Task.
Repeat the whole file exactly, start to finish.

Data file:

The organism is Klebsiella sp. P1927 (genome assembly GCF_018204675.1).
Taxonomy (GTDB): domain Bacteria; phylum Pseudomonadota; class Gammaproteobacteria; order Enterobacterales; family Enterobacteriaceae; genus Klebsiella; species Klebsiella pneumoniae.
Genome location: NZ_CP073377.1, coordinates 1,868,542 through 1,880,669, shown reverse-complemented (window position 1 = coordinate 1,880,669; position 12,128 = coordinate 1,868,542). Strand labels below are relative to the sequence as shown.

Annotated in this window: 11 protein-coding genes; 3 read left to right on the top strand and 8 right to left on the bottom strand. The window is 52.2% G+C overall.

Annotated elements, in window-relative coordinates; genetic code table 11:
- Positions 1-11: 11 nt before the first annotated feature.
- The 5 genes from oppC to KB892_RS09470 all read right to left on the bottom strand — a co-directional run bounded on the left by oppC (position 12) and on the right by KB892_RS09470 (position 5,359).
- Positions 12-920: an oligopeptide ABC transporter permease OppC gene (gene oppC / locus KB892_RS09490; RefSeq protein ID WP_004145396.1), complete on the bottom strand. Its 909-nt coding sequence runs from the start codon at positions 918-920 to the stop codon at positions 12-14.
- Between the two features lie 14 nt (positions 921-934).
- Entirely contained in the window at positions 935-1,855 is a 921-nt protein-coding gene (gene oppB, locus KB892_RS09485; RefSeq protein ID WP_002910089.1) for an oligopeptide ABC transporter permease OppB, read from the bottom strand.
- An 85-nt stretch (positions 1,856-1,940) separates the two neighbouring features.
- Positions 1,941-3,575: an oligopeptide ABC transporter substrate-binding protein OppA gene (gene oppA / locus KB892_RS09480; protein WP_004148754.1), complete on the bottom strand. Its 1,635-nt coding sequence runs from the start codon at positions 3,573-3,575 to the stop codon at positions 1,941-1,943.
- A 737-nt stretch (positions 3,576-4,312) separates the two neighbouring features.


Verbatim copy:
The organism is Klebsiella sp. P1927 (genome assembly GCF_018204675.1).
Taxonomy (GTDB): domain Bacteria; phylum Pseudomonadota; class Gammaproteobacteria; order Enterobacterales; family Enterobacteriaceae; genus Klebsiella; species Klebsiella pneumoniae.
Genome location: NZ_CP073377.1, coordinates 1,868,542 through 1,880,669, shown reverse-complemented (window position 1 = coordinate 1,880,669; position 12,128 = coordinate 1,868,542). Strand labels below are relative to the sequence as shown.

Annotated in this window: 11 protein-coding genes; 3 read left to right on the top strand and 8 right to left on the bottom strand. The window is 52.2% G+C overall.

Annotated elements, in window-relative coordinates; genetic code table 11:
- Positions 1-11: 11 nt before the first annotated feature.
- The 5 genes from oppC to KB892_RS09470 all read right to left on the bottom strand — a co-directional run bounded on the left by oppC (position 12) and on the right by KB892_RS09470 (position 5,359).
- Positions 12-920: an oligopeptide ABC transporter permease OppC gene (gene oppC / locus KB892_RS09490; RefSeq protein ID WP_004145396.1), complete on the bottom strand. Its 909-nt coding sequence runs from the start codon at positions 918-920 to the stop codon at positions 12-14.
- Between the two features lie 14 nt (positions 921-934).
- Entirely contained in the window at positions 935-1,855 is a 921-nt protein-coding gene (gene oppB, locus KB892_RS09485; RefSeq protein ID WP_002910089.1) for an oligopeptide ABC transporter permease OppB, read from the bottom strand.
- An 85-nt stretch (positions 1,856-1,940) separates the two neighbouring features.
- Positions 1,941-3,575: an oligopeptide ABC transporter substrate-binding protein OppA gene (gene oppA / locus KB892_RS09480; protein WP_004148754.1), complete on the bottom strand. Its 1,635-nt coding sequence runs from the start codon at positions 3,573-3,575 to the stop codon at positions 1,941-1,943.
- A 737-nt stretch (positions 3,576-4,312) separates the two neighbouring features.